Anyone who tells you “luck” is not part of their equation is either a narcissist or they got lucky (see what we did there). Anyways — studying risk & luck is an important part of a well-rounded investor. Here’s a great thread on the art of gambling and probabilities:


  • There's been a slight tapering in the housing market, no big crash coming. Economist Mark Fleming says, the underlying fundamentals driving the housing market signal that booming house prices are poised to gradually moderate, rather than bust. Like we said in this digest, no bubble, no “pop.” Listen to the discussion here (7:19).

  • Pfizer CEO Albert Bourla thinks it's "likely" a COVID variant could emerge that evades protection by the company's current COVID-19 vaccine. Surprise, surprise. Other scientific experts have expressed similar views. However, Bourla stated that Pfizer could quickly develop a new vaccine that could fight any new variants. Pfizer to the rescue {sarcasm}! They’re doing everything possible to secure the bag, and so far it’s been working in their favor. Just check out their bull run. Read more here.

  • More US spending ahead = inflation, inflation, inflation. The US Gov will easily justify more spending on defense or anything COVID-19 / Afghanistan-related. In fact, the $3.5T infrastructure bill might go through if they throw in some emotional angle surrounding one of those two topics {Cue the violins}. Don’t be surprised when they pass more trillion dollars plus spending bills. We’ll see higher prices that disproportionately harm the working poor and middle class. So glad the government is for the people, right? Read more here.

  • Business travel may now be a thing of the past. If the pandemic has taught us anything, it’s how to run a lean operation. Innovative new communications tools are making most pre-pandemic business trips unnecessary. With Zoom revenue skyrocketing, this isn’t surprising. As businesses seek to find more and more ways to minimize overhead, it will be interesting to see how this continues to impact the airline industry. Like we said in this digest, airline stocks are probably in big trouble. Read more here.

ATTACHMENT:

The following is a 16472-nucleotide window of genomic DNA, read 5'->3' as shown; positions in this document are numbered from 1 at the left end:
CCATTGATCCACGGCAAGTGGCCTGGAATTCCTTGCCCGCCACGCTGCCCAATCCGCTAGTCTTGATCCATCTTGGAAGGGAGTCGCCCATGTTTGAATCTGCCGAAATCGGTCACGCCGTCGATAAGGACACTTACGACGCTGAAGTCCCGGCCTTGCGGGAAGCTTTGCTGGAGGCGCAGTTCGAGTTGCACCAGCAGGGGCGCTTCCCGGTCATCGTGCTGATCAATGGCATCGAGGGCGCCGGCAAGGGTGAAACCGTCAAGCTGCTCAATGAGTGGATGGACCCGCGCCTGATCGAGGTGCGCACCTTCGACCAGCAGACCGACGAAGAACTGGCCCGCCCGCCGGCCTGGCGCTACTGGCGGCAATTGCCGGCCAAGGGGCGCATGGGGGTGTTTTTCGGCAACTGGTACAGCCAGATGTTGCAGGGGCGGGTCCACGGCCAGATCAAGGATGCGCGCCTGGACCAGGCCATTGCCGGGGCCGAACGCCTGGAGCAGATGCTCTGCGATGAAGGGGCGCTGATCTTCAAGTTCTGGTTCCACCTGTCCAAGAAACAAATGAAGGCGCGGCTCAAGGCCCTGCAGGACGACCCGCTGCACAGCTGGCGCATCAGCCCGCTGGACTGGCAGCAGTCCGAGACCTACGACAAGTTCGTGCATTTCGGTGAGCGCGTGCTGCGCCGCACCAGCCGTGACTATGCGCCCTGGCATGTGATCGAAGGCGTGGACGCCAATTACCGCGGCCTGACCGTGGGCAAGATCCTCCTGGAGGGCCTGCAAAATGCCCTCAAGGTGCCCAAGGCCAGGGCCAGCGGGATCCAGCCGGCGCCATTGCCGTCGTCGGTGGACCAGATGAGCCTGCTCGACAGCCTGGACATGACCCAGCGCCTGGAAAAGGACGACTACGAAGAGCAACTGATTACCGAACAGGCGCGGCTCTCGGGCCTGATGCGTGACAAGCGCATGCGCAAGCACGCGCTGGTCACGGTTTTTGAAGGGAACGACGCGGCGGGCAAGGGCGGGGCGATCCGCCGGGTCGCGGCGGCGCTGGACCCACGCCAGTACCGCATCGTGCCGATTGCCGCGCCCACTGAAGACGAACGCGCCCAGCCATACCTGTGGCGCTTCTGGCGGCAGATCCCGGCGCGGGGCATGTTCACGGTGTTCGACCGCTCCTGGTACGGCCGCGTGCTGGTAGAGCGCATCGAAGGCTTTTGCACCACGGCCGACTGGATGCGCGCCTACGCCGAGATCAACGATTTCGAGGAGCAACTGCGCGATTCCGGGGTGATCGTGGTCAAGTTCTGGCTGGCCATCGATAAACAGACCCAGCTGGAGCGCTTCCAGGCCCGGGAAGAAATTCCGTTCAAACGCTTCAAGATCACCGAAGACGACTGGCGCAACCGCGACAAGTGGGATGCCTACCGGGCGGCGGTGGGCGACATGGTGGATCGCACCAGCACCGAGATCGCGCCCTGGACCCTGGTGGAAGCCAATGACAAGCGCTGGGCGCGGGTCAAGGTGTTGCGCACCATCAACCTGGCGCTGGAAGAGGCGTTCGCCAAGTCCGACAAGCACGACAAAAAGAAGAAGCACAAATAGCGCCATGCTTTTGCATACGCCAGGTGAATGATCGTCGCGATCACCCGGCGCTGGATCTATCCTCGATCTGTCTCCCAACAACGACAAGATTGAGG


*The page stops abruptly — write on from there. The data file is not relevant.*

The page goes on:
• Facebook’s grip on the digital advertising market could be slipping. New restrictions from Apple’s app store, competitive pressure, and the rise of ad-supported options for streaming video (like Hulu, Disney +, and Paramount +), all could slow the company’s advertising growth and curtail their ballooning stock trend. Not to mention, ad share momentum is shifting to Gen-Z favored short video apps (like Snap, TikTok, and YouTube). We utilize Facebook for advertising in all of our companies, so this is something to watch, for sure. Read more here. And here.

  • Housing Rentals, HIGH. Commercial Rentals...Watch Out! Reis reported the office vacancy rate is going up. We’re currently seeing the highest vacancy rate for offices since the early '90s. Reis also reported that office effective rents declined in Q2; the fifth consecutive quarter with declining rents. Could seriously hurt certain sectors of the commercial real estate market. Read more here.

  • Innovative tech is continuing to replace employees. In light of the pandemic, QR codes, for example, have been replacing retail and restaurant workers - likely saving service and hospitality businesses quite a bit in overhead costs. Women and people with lower education and economic status are the ones who will be losing jobs to computers, but a fine-dining waiter at a high-end Michelin starred restaurant won’t be affected. As we mentioned in both this and this digest, tech and luxury are winning. Listen to more on Financial Times Podcast (1:12).

  • In light of the above, some businesses are finally wising up and requiring their workforce to adopt new tech-savvy skillsets. Bank of America is retraining some of their staff to do coding and data analytics. This program helped them scale their technology skills when the pandemic forced everything to become automated. CTO of Bank of America, Cathy Bessant, said that the roles that they’re training for today are really for the jobs of the future. Remember: Adapt or die. Pro-action vs Reaction. Listen to the discussion here (4:44).


“The recognition that all things are transient can fill you with a destabilizing sense that your life (and everything you cherish) is hopelessly precarious. It’s tempting to live in denial. But it’s prudent to acknowledge that we’re skating on thin ice and can never be sure when it might crack.” (William Green, Richer Wiser Happier)

Green interviewed the greatest investors in the world and wrote a fantastic book about it. This might sound doom & gloom but it is, in reality, power — the ability to see the world as it is rather than getting lost in pie-in-the-sky narratives. Keep in mind your own mortality. In doing so, you will actually live longer due to being able to point out your own blind spots.

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